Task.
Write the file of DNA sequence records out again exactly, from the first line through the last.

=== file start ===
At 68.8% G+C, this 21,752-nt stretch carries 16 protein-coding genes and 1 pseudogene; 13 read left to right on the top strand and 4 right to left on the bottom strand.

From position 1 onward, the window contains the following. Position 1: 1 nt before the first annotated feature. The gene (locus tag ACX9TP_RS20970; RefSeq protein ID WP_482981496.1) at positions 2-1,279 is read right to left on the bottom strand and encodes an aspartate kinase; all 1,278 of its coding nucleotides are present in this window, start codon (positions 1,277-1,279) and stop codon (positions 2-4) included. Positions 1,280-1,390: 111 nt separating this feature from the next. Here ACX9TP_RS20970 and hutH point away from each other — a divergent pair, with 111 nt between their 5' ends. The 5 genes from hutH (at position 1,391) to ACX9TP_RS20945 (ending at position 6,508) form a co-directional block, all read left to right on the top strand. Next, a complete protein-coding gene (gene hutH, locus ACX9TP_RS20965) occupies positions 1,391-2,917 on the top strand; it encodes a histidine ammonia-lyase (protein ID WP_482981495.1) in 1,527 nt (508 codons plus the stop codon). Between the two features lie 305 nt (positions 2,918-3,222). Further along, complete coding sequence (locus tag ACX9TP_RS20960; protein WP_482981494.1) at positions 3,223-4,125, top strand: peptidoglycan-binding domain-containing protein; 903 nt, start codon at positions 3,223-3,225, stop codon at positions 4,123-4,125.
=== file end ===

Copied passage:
At 68.8% G+C, this 21,752-nt stretch carries 16 protein-coding genes and 1 pseudogene; 13 read left to right on the top strand and 4 right to left on the bottom strand.

From position 1 onward, the window contains the following. Position 1: 1 nt before the first annotated feature. The gene (locus tag ACX9TP_RS20970; RefSeq protein ID WP_482981496.1) at positions 2-1,279 is read right to left on the bottom strand and encodes an aspartate kinase; all 1,278 of its coding nucleotides are present in this window, start codon (positions 1,277-1,279) and stop codon (positions 2-4) included. Positions 1,280-1,390: 111 nt separating this feature from the next. Here ACX9TP_RS20970 and hutH point away from each other — a divergent pair, with 111 nt between their 5' ends. The 5 genes from hutH (at position 1,391) to ACX9TP_RS20945 (ending at position 6,508) form a co-directional block, all read left to right on the top strand. Next, a complete protein-coding gene (gene hutH, locus ACX9TP_RS20965) occupies positions 1,391-2,917 on the top strand; it encodes a histidine ammonia-lyase (protein ID WP_482981495.1) in 1,527 nt (508 codons plus the stop codon). Between the two features lie 305 nt (positions 2,918-3,222). Further along, complete coding sequence (locus tag ACX9TP_RS20960; protein WP_482981494.1) at positions 3,223-4,125, top strand: peptidoglycan-binding domain-containing protein; 903 nt, start codon at positions 3,223-3,225, stop codon at positions 4,123-4,125.